In an unmarked site on the edges of an Oregon community of berry farmers, Bob Harriman puts one foot on the world's most controversial grass.
It's a blanket of brilliant green - as thin as a piece of paper and as uniform as cellophane.
If it sounds unnatural, that's because it is.
The turf is a genetically modified version of the creeping bentgrass popular on golf course greens and fairways, and it is being tested here by Scotts Co., which hopes its creation will be resistant to a common weed-killing chemical.
Scotts keeps the test site incognito because environmentalists are trying to ban the bioengineered grass - andhave gone so far as to sabotage test plots elsewhere.
"Our concern is that if it was to escape onto public land, we wouldn't know how to control it," says Gina Ramos, senior weed specialist for the Bureau of Land Management.
Her words conjure an image of a golf course gone berserk - a state park, for example, blanketed in acres of perfect putting green turf, with no biodiversity.
Harriman, Scotts' chief research scientist, counters that numerous studies by the company indicate the grass is unlikely to spread. The grass seeds are dispersed by flowering blossoms - but the closely shorn turf on a golf course is never allowed to grow tall enough to flower.
The natural version of creeping bentgrass is the perfect surface for a golf ball because as its name suggests, it "creeps" - growing in a smooth horizontal plane. But, as Harriman points out, kneeling to stroke a patch adjoining the bentgrass test site, the silky smoothness can get interrupted by a coarse weed - a yellow grass that grows vertically in bunches, like an artichoke.
On a putting green that acts as a speed bump, deflecting the ball and frustrating even the most talented golfer.
"Tiger Woods hates this stuff," Harriman says.
The problem is that trying to kill the weed with an herbicide, such as Monsanto Co.'s Roundup, would also kill the creeping bentgrass.
The grass tested here is engineered to be resistant to Roundup. A superintendent who seeds his putting green with this grass will be able to spray it at will - and only the yellow weed will shrivel and die, leaving the velveteen bentgrass.
That would be a golf course superintendent's dream. Of the 15,000 courses in the United States, only the most elite can afford to wipe out the yellow weed, either by fumigating the entire green, or else handpicking the clumps.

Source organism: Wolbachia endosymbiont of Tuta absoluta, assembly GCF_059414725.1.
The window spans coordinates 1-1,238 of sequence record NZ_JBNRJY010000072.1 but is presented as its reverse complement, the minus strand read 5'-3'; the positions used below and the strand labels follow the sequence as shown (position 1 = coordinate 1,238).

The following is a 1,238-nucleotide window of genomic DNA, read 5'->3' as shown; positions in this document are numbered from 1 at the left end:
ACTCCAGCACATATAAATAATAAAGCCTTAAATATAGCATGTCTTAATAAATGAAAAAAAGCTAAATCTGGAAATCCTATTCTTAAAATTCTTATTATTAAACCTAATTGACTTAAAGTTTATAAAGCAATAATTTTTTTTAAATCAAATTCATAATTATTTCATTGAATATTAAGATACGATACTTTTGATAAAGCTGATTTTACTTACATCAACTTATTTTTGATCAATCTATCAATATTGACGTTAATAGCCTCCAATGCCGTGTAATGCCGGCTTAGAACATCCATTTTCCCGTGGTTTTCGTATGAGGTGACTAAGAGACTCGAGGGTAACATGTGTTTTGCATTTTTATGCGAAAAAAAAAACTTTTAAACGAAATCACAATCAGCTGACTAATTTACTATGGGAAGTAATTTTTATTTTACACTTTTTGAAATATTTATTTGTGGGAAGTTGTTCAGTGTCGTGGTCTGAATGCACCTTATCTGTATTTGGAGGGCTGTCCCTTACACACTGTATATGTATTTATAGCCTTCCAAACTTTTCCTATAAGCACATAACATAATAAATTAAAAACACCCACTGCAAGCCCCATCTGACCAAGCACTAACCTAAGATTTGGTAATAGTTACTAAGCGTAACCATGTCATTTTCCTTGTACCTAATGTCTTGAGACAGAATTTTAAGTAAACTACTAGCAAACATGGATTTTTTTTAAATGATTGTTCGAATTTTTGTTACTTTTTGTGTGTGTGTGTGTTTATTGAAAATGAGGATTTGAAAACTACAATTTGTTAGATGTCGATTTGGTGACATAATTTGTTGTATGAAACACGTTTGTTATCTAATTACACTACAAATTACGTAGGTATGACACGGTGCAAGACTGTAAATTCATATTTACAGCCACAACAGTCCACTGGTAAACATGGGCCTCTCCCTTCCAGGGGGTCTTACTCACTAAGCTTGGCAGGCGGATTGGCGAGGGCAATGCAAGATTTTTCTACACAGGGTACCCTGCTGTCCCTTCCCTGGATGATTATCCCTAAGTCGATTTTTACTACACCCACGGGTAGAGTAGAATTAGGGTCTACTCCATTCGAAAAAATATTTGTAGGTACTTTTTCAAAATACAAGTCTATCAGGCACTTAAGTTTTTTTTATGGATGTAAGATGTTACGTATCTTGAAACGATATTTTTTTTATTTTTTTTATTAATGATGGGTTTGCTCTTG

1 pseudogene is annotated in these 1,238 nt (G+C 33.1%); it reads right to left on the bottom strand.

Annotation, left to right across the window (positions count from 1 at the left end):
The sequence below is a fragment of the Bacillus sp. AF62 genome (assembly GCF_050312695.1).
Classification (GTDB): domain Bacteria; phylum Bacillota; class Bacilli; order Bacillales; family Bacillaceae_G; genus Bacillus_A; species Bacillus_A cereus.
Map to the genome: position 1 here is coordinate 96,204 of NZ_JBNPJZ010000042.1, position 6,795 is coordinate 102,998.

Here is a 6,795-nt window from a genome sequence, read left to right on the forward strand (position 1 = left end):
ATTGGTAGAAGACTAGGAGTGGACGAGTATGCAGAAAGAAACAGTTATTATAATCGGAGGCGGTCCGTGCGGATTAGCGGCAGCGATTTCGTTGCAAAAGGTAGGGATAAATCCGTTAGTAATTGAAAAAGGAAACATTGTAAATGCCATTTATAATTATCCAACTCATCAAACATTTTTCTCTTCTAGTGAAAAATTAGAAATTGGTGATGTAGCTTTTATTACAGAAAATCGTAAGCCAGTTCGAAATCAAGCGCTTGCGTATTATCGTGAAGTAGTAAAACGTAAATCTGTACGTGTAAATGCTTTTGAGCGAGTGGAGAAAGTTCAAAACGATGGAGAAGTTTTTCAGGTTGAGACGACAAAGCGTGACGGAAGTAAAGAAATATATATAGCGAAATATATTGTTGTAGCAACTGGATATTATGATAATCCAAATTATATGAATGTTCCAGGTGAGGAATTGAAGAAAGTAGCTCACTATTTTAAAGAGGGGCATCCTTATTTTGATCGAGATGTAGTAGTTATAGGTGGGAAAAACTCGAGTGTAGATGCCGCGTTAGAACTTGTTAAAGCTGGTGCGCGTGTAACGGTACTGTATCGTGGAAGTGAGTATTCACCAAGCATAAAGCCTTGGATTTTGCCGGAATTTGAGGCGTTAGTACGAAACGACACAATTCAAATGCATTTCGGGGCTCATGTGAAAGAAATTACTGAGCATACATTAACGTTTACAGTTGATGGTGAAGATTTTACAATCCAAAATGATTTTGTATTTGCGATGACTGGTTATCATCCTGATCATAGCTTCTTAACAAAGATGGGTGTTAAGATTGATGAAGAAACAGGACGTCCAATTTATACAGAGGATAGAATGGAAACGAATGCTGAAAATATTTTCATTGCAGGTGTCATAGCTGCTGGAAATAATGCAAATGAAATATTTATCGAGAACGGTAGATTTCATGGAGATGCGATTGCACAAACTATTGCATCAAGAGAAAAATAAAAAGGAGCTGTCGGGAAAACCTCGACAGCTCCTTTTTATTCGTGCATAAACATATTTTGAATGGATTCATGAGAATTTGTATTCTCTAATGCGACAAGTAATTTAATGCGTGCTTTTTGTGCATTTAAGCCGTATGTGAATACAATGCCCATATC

The bioengineered grass is now in the final stages of approval. The three-month public comment session ended in early March. Among the opponents were environmental groups such as the Sierra Club and the Nature Conservancy, which have long spoken out against bioengineering.
The United States Golf Association has come out in favor of the biotech grass. After all, 60 different bioengineered crops have received federal approval - including tomatoes, corn, soybean, canola, potatoes and papaya trees.
"The irony is, you're cooking your french fries in oil that's genetically engineered," says Stanley Zontek, a regional manager with the golf association.
But the Bureau of Land Management and the Forest Service have urged the U.S. Department of Agriculture to delay approval for the turf in order to do more research on its potential impact.
"What we're saying is let's be very careful until it is proven that its not going to do the things we're concerned about - like take over," says Jim Gladen, director of the Forest Service's watershed, fish, wildlife, air and rare plants division.
At the Bureau of Land Management, Ramos stresses that because the grass is resistant to Roundup, it's unclear how it could be kept in check if it were to escape the confines of a golf course.
"Our budget is already strained trying to control invasive species - having one more will really be difficult for us," she says.
Those words of caution from federal agencies have taken some by surprise.
"I've never seen it happen before," says Peter Jenkins, policy analyst for the International Center for Technology Assessment, which advocates for limits on genetic engineering.
Other government voices that have joined the chorus of caution include the Oregon Department of Agriculture and the California Department of Fish and Game, as well as experts with the U.S. Army Corps of Engineers, the Pennsylvania Bureau of Forestry and the California Department of Parks and Recreation.
Since the introduction of the first genetically modified tomato a decade ago, bioengineering has been fraught with controversy.
Four years ago, a group dubbing itself the Anarchist Golfing Association broke into a seed research facility in Portland, Ore., and stomped on experimental plots, then spray-painted the walls with the slogan, "Nature Bites Back." Biotech saboteurs struck about 20 targets around that time, including the 1999 fire that burned part of Michigan State University's Agriculture Hall.
Such attacks make biotech companies nervous, but they are not abandoning their testing. Oregon farmers hand-picked by Marysville, Ohio-based Scotts are growing nearly 400 acres of biotech grass in Madras, a three-hour's drive from Gervais.
"We've been here since the 1970s. It would be un-American to be scared away," Harriman says. "Why a new use of a safe technology should cause controversy is beyond me."
By Rukmini Callimachi